With twins, you know you’re going to need a double stroller.  When you have a singleton, you don’t have to move to that step until you have a second child, but with twins, like so many things, you are thrust into second child status right away.   Double strollers are pretty much all huge.  Giant, really.

GIANTStrollerDilemma-01

I researched and researched looking for a stroller while I was pregnant.  I watched all of the families in our neighborhood like a hawk, following them down the street to figure out what model of stroller they had.  There are a lot of twins or two children families in my neighborhood, so I thought I had a good idea of what to look for.  I was wrong.

Here are four factors to consider:

1. Price.  This is a big one obviously, a stroller can be a hefty investment.  You likely want to register for it, to help defray the cost.  Strollers have a wide range from $50 to easily $800 or $900.  They have a lot of options within that range, but what do you choose.  I noticed that in Park Slope, there are a lot of expensive strollers.  But is the expense worth it, especially when you’ll be buying a whole lot of other baby stuff if you have twins?

We first went with a stroller in the $300 range.  Not cheap, but not the City Select Double that I see so many families with which will set you back about $800 new with two seats.  Then you have to get the rain cover, the carseat adapters (or bassinets)… the list goes on and on.

Keep in mind that you don’t have to buy new.  We got our second stroller used, and I’m so glad we did.  It was gently loved, but each bit of food dropped on it, or scratch on the frame doesn’t worry me a bit.  This also gives you the opportunity to buy a more expensive stroller without as much pain in your wallet. This of course means that you’ll likely be buying it out of pocket, but there are so many other things that other people can get you.

2. Size & Layout: I was adamant before having the twins that I didn’t want a side by side stroller, that I wanted a tandem configuration.  I hate pushing my granny cart for shopping occasionally along the stroller and didn’t want something 30+ inches wide that I had to take out all the time.  Error number two.  Narrow doesn’t mean compact.  In our case, our stroller was like driving a semi truck.  It made me nervous when we got to intersections (in the road or stores) because I’d poke it out and hope I wasn’t going to run into someone.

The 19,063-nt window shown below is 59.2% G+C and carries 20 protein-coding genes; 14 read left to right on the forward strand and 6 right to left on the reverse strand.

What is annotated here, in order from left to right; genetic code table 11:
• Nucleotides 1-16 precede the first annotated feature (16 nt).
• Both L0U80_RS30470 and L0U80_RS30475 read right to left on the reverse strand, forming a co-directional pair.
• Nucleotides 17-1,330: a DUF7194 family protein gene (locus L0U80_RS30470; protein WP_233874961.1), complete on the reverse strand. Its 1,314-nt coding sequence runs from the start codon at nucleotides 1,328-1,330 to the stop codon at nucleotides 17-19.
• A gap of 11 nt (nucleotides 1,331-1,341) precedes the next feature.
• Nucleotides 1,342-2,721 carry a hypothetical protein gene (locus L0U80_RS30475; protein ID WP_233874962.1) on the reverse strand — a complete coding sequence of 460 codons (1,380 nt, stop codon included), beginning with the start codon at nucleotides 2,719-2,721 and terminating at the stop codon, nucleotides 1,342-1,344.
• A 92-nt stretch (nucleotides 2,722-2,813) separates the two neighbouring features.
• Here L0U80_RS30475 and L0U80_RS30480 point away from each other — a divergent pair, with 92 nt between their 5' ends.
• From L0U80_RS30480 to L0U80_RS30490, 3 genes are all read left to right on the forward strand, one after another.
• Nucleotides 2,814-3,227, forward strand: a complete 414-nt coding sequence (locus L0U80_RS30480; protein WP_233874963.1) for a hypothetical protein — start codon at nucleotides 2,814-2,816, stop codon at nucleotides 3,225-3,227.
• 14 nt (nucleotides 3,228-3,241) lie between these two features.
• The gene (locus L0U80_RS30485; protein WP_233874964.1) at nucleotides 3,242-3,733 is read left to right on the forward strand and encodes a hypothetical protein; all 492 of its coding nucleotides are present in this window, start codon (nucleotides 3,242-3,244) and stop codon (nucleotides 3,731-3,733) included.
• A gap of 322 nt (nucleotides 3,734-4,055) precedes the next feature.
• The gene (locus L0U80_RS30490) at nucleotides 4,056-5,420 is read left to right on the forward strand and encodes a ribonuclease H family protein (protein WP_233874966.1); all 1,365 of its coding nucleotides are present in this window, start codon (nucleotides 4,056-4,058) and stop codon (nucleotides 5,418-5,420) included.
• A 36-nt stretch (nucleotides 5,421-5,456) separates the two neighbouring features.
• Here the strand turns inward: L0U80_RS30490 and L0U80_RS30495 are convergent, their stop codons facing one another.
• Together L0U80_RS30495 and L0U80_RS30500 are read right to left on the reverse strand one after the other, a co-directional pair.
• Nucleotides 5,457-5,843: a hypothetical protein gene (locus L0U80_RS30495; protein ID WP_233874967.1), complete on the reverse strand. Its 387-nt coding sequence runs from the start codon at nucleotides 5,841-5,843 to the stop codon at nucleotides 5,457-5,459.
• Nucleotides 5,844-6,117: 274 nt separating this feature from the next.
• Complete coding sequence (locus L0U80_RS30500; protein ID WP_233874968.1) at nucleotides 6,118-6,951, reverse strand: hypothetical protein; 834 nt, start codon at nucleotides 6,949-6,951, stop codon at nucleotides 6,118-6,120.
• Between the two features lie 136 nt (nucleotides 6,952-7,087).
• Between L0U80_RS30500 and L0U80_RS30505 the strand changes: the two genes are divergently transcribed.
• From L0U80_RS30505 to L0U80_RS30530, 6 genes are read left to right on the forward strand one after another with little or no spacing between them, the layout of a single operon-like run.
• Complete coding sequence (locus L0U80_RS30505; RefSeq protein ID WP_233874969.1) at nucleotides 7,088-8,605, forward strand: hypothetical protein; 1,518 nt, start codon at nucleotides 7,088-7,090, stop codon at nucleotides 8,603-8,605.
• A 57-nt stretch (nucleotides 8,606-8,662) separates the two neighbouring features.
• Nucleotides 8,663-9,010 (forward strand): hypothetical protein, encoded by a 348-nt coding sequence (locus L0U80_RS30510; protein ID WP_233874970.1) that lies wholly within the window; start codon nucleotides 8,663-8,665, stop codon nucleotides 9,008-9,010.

3. Weight: Strollers are heavy.  We live on the second floor of our building, so each time we go out, we have to take the stroller up and down the stairs.  Not only the weight is important to consider with this, but also how you carry it.  Our first stroller I hoisted over my shoulder and rested on my head.  Our second stroller folds more compactly and has a handle which makes it easier to carry.  Which brings me to my last point.

4. Folded size.  This may not be as important if you have more space, but whether it’s in an apartment hallway or in your trunk, the size to which the stroller folds is critical.  Our first stroller required the removal of one of the seats to fold, which meant that it was resting on top of the stroller.  Our second stroller is all self contained and folds to a much more reasonable size.

So what would I buy now knowing what I do?  Here are my top picks:

(Full disclosure, the links below are amazon affiliate links.)

MacLaren Twin Techno

This is a great stroller (this is what we ultimately bought used and love)  It’s narrow for a side by side stroller, I can fit through most doors without someone holding them for me, or through the aisles in the grocery store. (Remember, things are more compact in Brooklyn).  Its manageable to carry up and down the stairs, and the gentle recline is comfortable for napping on the go.

MacLarenTwinTechno

Kinderwagon Hop

I wanted one of these really badly and they were out of stock. (And I was too impatient to wait.) I love the compact design which takes tandem and makes it super compact. I see a lot of these in the neighborhood, and hear wonderful things from moms with them.  It does seem like it might not be great for longer walks in terms of comfort, but the thought of going shopping without feeling like a whale seems pretty darn alluring.

KinderwagonHop

City Mini Double

This is a workhorse of a stroller. The seats recline all the way down, so babies don’t need to sit up to use the seats.  It’s a little wider than I like, but easy to fold, durable, and easy to maneuver.  My nanny’s other family has one of these, and she says she loves it (They also have a City Select Double, and this is her preference between the two.)

CityDouble

Double Snap and Go

If I were to do this again, I would have started with this while the babies were in carseats.  It’s super lightweight, and while not extra compact, it’s not too bad.  These are almost available used from my twin group in Brooklyn, and I suspect it’s the same nearly everywhere.  They have a short use cycle of only the first couple of months, so it seems they’re passed around frequently.  I’d use this time to get a better idea of what you like in a stroller and what you don’t.  You really can’t know until you’ve walked down the street pushing your babies in your neighborhood of what your needs are, as much as you think you can visualize it.

DoubleSnapNGo

Happy shopping!